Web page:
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Precarious Life: The Powers of Mourning and Violence [Paperback]

Judith Butler
3.5 out of 5 stars  See all reviews (6 customer reviews)

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Book Description

August 17, 2006 1844675440 978-1844675449 Reprint
In her most impassioned and personal book to date, Judith Butler responds in this profound appraisal of post-9/11 America to the current US policies to wage perpetual war, and calls for a deeper understanding of how mourning and violence might instead inspire solidarity and a quest for global justice.

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Precarious Life: The Powers of Mourning and Violence + Frames of War: When Is Life Grievable? + Dispossession: The Performative in the Political
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Editorial Reviews

Review

“It’s clear that its author is still interested in stirring up trouble—academic, political and otherwise.”—Bookforum

“A book that shines with the splendor of engaged thought.”—Brooklyn Rail

“Here is a unique voice of courage and conceptual ambition that addresses public life from the perspective of psychic reality, encouraging us to acknowledge the solidarity and the suffering through which we emerge as subjects of freedom.”—Homi K. Bhabha

“Judith Butler is quite simply one of the most probing, challenging, and influential thinkers of our time.”—J.M. Bernstein

About the Author

Judith Butler is Maxine Elliot Professor in the Departments of Rhetoric and Comparative Literature at the University of California, Berkeley. She is the author of Frames of War, Precarious Life, The Psychic Life of Power, Excitable Speech, Bodies that Matter, Gender Trouble, and with Slavoj Žižek and Ernesto Laclau, Contingency, Hegemony, Universality.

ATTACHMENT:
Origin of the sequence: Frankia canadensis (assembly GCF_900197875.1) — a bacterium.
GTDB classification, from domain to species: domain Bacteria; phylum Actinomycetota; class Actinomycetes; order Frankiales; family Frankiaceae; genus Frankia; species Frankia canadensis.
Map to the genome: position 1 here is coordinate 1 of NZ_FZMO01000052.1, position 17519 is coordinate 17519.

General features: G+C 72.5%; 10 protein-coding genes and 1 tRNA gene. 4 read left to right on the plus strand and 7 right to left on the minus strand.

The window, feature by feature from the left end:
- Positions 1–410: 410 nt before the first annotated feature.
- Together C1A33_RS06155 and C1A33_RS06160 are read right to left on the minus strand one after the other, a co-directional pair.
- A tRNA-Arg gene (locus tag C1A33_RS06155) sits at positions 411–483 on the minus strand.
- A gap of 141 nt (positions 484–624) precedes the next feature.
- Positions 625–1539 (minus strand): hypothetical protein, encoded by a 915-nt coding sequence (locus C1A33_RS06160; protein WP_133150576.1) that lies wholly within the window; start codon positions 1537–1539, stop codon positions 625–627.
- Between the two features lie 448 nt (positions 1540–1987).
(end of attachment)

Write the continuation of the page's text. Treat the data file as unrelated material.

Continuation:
Product Details

  • Paperback: 168 pages
  • Publisher: Verso; Reprint edition (August 17, 2006)
  • Language: English
  • ISBN-10: 1844675440
  • ISBN-13: 978-1844675449
  • Product Dimensions: 7.7 x 5.1 x 0.5 inches
  • Shipping Weight: 11.4 ounces (View shipping rates and policies)
  • Average Customer Review: 3.5 out of 5 stars  See all reviews (6 customer reviews)
  • Amazon Best Sellers Rank: #184,610 in Books (See Top 100 in Books)

More About the Author

Judith Butler is Maxine Elliot Professor in the Departments of Rhetoric and Comparative Literature at the University of California, Berkeley. She is the author of The Psychic Life of Power, Excitable Speech, Bodies that Matter, Gender Trouble, Frames of War, and with Slavoj Zizek and Ernesto Laclau, Contingency, Hegemony, Universality.






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Customer Reviews

3.5 out of 5 stars
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Most Helpful Customer Reviews
7 of 10 people found the following review helpful
5.0 out of 5 stars Brilliant, Moving, an Important Book of Our Day December 23, 2009
Format:Hardcover|Verified Purchase